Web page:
“It is normal now for girls to be forced, for boys to get them drunk intentionally and to assault them. This generation has been bred on internet porn which is all about violently pounding different orifices – there is no consent, no condoms, no foreplay and no sexual pleasure for women. The levels of violence are shocking and have got worse as viewers get desensitised to the material.”

When I point out in schools that it didn’t used to be like this – that in fact even a decade ago the sexual landscape was different – I find the kids are relieved. It’s like this generation are lobsters being boiled in a pot – their sexual dials have been set to extreme before they have even touched another human being. This is normal for them. And it matters because when you think porn is sex there are real casualties. And it’s not just the girls.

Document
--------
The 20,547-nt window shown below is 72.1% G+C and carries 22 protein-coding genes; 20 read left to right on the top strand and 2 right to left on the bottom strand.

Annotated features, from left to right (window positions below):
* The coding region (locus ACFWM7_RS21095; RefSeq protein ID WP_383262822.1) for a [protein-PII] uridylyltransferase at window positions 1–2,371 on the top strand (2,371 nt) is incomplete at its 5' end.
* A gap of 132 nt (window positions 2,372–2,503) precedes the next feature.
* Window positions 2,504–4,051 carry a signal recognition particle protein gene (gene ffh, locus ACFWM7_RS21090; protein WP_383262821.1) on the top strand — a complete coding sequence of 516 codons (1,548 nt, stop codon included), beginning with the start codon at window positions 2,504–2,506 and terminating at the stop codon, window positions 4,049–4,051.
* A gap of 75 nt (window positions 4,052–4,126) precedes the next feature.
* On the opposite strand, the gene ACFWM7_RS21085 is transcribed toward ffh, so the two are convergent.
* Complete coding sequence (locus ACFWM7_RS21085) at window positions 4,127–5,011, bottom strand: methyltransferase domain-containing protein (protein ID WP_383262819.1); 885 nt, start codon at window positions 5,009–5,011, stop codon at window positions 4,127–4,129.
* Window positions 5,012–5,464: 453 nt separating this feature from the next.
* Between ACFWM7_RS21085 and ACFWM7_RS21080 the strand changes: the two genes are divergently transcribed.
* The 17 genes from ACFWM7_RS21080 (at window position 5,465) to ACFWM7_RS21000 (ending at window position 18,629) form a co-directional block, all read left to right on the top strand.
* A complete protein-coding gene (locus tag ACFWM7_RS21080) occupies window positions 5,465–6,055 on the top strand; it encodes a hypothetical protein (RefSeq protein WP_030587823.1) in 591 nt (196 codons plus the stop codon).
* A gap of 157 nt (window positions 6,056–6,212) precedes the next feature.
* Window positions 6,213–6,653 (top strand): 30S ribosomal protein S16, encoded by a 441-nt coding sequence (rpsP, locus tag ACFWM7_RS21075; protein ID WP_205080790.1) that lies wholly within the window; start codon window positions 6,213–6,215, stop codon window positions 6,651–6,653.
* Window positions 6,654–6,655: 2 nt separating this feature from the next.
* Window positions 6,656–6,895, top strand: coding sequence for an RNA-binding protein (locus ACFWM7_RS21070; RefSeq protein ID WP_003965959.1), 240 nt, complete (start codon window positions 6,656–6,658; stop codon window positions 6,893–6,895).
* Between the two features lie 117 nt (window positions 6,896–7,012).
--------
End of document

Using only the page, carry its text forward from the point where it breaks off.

Last week I went to see an old pal who has a son (not) called Jimmy. Jimmy got three As at A-level at private school and went to a top university to study his dream course. He’s slight, but handsome and tall. He’d never been a party boy but started smoking pot before uni. Once there he smoked skunk all day (his digs are supposed to be no-smoking, but a sock over the smoke alarm fixed that). 

At night they would go clubbing, fuelled by cocaine and ketamine and booze. Drinks containing five shots are common; a pub crawl involving 14 pubs and a pint in each was a Fresher initiation. The boys in his uni flat have a sex chart in the kitchen – who has slept with who and what they got the girl to do. It’s like a RedTube porn menu. The more degrading, the more the points.